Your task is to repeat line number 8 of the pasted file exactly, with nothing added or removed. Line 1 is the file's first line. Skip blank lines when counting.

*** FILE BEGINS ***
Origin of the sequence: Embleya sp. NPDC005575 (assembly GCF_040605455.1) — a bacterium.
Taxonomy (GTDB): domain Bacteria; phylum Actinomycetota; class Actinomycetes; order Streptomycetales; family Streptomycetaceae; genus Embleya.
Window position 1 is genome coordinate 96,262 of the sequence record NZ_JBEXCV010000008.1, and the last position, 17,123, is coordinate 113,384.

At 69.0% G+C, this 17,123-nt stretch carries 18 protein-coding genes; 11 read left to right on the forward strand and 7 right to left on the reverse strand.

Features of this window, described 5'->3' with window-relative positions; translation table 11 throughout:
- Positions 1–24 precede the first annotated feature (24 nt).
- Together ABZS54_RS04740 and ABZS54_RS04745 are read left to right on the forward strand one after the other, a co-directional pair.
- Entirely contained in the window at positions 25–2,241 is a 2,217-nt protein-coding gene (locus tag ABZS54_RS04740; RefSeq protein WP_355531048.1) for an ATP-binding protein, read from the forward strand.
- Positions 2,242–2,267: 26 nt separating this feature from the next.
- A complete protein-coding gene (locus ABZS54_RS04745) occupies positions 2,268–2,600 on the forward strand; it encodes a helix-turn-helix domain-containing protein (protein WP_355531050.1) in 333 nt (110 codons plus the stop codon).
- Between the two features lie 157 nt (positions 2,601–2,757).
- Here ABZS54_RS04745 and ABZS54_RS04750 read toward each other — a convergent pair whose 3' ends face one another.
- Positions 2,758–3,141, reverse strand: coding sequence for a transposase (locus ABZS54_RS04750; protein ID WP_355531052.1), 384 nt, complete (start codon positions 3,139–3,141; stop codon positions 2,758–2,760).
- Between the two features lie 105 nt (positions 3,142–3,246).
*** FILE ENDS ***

- Entirely contained in the window at positions 25–2,241 is a 2,217-nt protein-coding gene (locus tag ABZS54_RS04740; RefSeq protein WP_355531048.1) for an ATP-binding protein, read from the forward strand.